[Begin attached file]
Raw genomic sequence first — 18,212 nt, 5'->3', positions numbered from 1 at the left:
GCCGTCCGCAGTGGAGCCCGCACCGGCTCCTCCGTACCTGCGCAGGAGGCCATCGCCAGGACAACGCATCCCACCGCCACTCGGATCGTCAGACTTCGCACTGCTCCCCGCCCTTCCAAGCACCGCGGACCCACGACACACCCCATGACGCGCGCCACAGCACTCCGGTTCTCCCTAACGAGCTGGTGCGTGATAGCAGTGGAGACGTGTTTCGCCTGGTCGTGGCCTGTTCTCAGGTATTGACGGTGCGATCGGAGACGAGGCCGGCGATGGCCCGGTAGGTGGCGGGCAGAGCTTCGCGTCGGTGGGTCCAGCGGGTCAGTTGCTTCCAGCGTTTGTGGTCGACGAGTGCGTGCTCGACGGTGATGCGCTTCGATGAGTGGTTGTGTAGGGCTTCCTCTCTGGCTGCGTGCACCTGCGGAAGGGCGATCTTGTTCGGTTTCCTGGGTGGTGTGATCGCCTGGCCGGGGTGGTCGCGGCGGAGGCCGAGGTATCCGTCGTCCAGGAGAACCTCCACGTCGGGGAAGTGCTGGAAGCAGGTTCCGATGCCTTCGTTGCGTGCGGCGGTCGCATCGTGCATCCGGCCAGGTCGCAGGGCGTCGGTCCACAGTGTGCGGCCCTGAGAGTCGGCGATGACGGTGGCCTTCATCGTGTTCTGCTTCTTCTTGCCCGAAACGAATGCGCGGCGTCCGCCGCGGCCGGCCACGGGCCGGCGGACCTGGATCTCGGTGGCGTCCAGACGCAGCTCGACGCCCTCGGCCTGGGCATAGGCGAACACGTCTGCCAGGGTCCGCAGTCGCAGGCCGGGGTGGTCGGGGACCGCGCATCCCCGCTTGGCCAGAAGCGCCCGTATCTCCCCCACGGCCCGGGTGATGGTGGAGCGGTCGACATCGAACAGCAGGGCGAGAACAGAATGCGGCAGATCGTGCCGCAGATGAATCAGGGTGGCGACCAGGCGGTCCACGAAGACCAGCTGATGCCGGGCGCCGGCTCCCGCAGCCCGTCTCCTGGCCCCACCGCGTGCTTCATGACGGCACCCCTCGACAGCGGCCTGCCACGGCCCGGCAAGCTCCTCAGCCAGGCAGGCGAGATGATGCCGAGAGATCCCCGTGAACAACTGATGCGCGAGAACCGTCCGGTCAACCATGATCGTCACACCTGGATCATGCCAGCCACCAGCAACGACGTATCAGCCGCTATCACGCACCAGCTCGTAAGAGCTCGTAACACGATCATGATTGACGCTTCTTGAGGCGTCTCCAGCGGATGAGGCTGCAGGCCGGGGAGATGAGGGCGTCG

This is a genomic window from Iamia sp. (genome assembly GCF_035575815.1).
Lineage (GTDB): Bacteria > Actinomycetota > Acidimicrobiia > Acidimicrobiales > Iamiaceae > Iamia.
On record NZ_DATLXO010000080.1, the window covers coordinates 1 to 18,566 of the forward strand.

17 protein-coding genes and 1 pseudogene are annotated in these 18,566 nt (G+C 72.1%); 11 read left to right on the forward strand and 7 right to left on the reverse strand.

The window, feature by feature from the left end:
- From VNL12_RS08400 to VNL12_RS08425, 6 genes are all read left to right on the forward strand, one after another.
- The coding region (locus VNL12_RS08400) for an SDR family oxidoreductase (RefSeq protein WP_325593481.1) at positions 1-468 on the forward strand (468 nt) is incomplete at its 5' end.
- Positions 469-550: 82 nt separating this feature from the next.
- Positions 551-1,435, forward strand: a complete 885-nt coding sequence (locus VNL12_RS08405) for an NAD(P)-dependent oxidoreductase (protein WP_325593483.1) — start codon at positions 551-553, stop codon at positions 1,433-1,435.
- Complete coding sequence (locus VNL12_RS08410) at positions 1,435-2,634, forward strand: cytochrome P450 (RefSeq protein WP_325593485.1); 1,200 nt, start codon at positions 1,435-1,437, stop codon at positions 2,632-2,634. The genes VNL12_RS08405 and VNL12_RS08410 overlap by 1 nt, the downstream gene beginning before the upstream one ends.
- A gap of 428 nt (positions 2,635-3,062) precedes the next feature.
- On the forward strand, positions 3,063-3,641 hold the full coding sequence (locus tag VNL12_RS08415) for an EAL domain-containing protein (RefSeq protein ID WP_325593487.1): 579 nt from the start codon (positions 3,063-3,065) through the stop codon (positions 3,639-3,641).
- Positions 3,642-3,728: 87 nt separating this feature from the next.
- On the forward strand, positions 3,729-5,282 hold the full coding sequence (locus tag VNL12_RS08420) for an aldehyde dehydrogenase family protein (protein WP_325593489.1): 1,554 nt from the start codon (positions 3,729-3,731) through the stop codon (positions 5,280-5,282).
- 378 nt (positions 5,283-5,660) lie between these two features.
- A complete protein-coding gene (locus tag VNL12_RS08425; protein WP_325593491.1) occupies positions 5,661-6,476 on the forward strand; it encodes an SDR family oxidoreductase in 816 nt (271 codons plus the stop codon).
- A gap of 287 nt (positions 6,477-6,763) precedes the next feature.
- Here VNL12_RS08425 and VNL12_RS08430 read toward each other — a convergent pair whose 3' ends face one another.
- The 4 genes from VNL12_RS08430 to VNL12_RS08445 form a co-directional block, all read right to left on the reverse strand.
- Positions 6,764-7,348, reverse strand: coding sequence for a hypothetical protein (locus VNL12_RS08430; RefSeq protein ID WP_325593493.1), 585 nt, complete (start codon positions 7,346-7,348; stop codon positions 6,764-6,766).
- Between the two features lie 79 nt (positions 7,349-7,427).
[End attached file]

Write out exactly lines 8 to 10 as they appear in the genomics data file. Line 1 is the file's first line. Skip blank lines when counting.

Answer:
- From VNL12_RS08400 to VNL12_RS08425, 6 genes are all read left to right on the forward strand, one after another.
- The coding region (locus VNL12_RS08400) for an SDR family oxidoreductase (RefSeq protein WP_325593481.1) at positions 1-468 on the forward strand (468 nt) is incomplete at its 5' end.
- Positions 469-550: 82 nt separating this feature from the next.